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Thinking of starting a career in sound

So I’m thinking of going back to school and training in Sound Design or in Studio Recording and Live Sound (as the local institute I visited calls the programs they offer).

I was wondering if anybody could offer me some advice or questions so I can figure out if this is really what I want to do, seeing as I’d be investing about a year of my life and $10,000+ in it.…

Thinking of starting a career in sound

Reply #1
So I’m thinking of going back to school and training in Sound Design or in Studio Recording and Live Sound (as the local institute I visited calls the programs they offer).

I was wondering if anybody could offer me some advice or questions so I can figure out if this is really what I want to do, seeing as I’d be investing about a year of my life and $10,000+ in it.…


I used to teach Audio engineering. To be honest, much of what we taught you can learn yourself, but it will take longer. The advantages of going to a good school is not what you learn, but:

*You have access to facilities you wouldn't have otherwise
*You can get feed back from experienced professionals. This is important for developing a good ear.
*You have other students that you can discuss things with, help out, get help etc.
*You have structure around your learning.
*You learn stuff that is not fun, but still really useful. That is, you get a more well rounded education than by teaching yourself.
*Hopefully connections with the industry

Another route, which is how they used to do it (old school), is to find a studio (live sound company) that will take you on as a cleaner, or tea-boy. You'll work for free of course, and one day you'll get the chance to help set-up a studio session. and slowly work your way up from there. This would mean you are not $10,000 in debt, but you will be dirt poor, with no guarantee of being more than a cleaner.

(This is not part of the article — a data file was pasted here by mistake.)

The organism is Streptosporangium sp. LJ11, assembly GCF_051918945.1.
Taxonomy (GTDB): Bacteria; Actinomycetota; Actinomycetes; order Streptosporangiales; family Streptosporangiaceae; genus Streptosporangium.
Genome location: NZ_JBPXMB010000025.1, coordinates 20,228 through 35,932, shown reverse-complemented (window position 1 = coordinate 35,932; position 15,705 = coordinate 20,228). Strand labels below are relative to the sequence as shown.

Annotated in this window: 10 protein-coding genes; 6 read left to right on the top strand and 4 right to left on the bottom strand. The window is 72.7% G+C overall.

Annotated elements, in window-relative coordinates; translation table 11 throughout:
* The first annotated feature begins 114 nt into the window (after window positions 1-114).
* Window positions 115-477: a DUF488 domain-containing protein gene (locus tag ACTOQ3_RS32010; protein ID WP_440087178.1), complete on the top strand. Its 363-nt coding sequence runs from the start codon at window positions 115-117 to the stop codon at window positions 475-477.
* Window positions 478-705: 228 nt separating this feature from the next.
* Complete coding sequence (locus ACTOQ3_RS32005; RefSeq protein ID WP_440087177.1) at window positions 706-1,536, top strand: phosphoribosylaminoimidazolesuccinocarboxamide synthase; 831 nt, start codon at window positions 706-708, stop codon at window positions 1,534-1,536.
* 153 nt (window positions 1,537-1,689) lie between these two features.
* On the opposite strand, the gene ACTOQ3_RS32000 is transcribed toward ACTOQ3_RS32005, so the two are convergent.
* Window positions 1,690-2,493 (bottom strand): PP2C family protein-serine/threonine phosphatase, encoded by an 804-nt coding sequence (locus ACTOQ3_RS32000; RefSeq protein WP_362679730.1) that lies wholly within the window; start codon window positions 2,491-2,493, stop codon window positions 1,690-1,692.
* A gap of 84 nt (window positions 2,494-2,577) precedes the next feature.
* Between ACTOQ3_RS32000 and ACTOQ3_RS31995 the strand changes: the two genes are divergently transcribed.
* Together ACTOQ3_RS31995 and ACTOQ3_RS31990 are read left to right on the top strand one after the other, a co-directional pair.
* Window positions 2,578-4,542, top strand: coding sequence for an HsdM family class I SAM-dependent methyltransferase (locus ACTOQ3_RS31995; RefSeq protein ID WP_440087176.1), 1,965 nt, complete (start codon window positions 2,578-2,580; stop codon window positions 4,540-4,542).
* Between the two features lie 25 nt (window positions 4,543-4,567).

We used to tell our students, that they would be able to get a job after the course, a job at McDonald's. One or two students each year would get a job in the industry, the other 40+ would not. I guess it depends on your local industry though, it is very small where I live.

I think what it comes down to is determination, perseverance, and getting connections in the industry.


Thinking of starting a career in sound

Reply #2
My brother-in-law went to a fairly well regarded audio school in Texas, and as far as what they told him about job prospects, Iain more or less hit it on the head. Except it cost $20k (but he was able to find a job soon afterwards).

The problem with exciting and fun fields - this applies very much to game design too, and many political/nonprofit jobs - is that they are profoundly competitive, there is usually very little that separates one from the rest of the competition except prior experience, and there is simply too much labor capital for too little money.

If you don't already have a college degree, I would normally say that an EE degree - which is usually the closest major in a university to audio engineering - is a much better value for the money, and opens a lot more doors for you. Those doors will also be much higher-paying and come with health benefits (good luck finding health insurance with a live sound gig!) But the state universities have risen dramatically in price over the last few years and I'm not so sure anymore as to where the best value in that kind of degree might be.

Thinking of starting a career in sound

Reply #3
I'm a Computer Science major, but my passion actually lies more on the DSP side of EE. I never really understood all of what was involved until too late, unfortunately, and I'm finishing this degree before moving on to anything else.

I'd second what people have said here: Start in electrical engineering. With the appropriate courses, even computer science is a start, and with a CS degree you may be able to find jobs that have cross-over with audio engineering.

Thinking of starting a career in sound

Reply #4
Actually, I have a  ‘CÉGEP’ degree in Electronics. It’s not equivalent to a BSEE, but it’s a lot better than nothing.

Thinking of starting a career in sound

Reply #5
Actually, I have a  ‘CÉGEP’ degree in Electronics. It’s not equivalent to a BSEE, but it’s a lot better than nothing.


Can you fix mixing desk etc? That is really useful, and a way to get you foot in the door of a Studio/Live Sound company.


 

 
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